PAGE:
Today some different things happened in classes. Dorota videotaped a bit of Sara’s class. Lori brought along her computer so that the students could view the videos of themselves doing the Poland night activities reported above. Kamil, one of the Polish English teachers, took his class on a bit of scavenger hunt.   In Lori’s class the students also learned that very is the word to add to windy to express how the wind was acting today.

During the 4th hour classes were moved into the Big Room because of the wind. All joined together for presentations by two volunteers. Lynn first did a presentation about Milwaukee with some additional information about Wisconsin. The students had many questions for her.

Carol followed, discussing primarily Chicago with some additional facts about Illinois. Julia, a camper who lives in the United States, described her school day. At the end of Carol’s presentation, her students presented her with their thanks along with a Reymontówka T-shirt.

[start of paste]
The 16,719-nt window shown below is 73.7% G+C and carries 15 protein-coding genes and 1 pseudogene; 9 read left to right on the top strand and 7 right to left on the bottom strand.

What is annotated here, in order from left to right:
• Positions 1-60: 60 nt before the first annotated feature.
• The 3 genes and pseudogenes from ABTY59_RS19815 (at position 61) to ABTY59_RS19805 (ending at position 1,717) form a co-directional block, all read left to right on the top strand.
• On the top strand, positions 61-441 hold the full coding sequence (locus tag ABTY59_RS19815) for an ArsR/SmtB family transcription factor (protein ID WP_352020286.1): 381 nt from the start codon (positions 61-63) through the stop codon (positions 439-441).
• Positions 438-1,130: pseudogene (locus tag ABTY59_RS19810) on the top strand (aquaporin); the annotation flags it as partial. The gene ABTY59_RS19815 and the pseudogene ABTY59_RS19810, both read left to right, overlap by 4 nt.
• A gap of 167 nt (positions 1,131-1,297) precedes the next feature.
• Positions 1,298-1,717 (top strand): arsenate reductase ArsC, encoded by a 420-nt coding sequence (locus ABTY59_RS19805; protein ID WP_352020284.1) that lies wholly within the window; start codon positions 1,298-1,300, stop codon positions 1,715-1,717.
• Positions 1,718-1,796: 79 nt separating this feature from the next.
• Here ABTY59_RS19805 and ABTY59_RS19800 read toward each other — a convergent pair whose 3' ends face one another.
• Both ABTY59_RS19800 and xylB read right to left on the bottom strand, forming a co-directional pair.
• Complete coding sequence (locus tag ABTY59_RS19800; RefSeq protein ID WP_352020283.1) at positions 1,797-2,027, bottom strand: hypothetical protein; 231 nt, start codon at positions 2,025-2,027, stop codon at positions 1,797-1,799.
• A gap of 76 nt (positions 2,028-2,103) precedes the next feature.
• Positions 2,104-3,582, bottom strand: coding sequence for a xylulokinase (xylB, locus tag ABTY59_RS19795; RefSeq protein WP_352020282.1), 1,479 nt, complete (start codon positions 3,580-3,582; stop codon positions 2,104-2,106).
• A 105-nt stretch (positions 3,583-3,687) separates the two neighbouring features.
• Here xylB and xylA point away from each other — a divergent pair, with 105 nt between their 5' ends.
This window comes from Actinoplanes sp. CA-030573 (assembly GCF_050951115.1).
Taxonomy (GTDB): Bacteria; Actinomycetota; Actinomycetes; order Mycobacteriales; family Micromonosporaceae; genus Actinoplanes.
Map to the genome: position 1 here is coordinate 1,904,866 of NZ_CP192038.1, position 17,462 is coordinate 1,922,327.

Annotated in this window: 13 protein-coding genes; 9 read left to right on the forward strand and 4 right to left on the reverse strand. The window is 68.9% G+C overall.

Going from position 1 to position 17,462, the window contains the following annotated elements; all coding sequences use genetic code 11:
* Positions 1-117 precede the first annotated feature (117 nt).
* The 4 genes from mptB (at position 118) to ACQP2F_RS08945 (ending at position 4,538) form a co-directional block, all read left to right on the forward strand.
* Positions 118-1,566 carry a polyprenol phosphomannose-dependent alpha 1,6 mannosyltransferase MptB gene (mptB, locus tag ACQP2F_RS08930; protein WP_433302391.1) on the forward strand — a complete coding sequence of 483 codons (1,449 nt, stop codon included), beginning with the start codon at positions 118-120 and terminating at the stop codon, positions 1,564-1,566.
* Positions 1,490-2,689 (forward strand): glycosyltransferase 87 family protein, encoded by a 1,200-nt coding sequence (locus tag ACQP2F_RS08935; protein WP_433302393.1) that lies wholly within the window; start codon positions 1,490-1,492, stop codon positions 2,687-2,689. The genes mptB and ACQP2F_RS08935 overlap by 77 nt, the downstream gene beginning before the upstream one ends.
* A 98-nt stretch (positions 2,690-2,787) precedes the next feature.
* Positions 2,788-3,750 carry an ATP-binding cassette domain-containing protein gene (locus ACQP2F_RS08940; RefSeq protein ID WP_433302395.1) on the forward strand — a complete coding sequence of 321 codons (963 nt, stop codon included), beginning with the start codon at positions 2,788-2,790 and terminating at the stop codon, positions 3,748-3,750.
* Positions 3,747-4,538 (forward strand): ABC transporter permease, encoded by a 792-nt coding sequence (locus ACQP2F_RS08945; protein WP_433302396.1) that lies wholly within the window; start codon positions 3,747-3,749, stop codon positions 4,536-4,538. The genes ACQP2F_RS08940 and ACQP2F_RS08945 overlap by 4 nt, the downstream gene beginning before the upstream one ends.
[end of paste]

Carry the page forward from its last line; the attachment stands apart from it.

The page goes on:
We volunteers all traveled to Warsaw by train. Sara, Lynn and Lori checked into a B&B and Carol left her luggage there for a bit. Lori went back to the train station quickly and took a train to the Ursus area of Warsaw to meet one of her former students. Sara, Lynn, and Carol had a Polish meal with all the specialties – bigos, pierogies and nalesnikis. Then they got Carol off to a hotel at the airport where she stayed overnight in anticipation of her flight to the Chicago on Saturday.

Thursday, July 19, 2012

Games and Field Trips


This day truly fits the English – and what I think is also a Polish expression – if you don’t like the weather wait five minutes. First we saw light rain, then heavy rain, then sun – and then the cycle would begin all over again. We held our usual morning meeting. During this time, Carol—who is leaving on Friday – reviewed the team goals and reported she believed we were meeting the goals.

 Classes, such as those held in the outdoor bonfire area, were moved indoors. Carol found a magical fairy had already created a space for her outdoor class within the tent—complete with a dry table and chairs.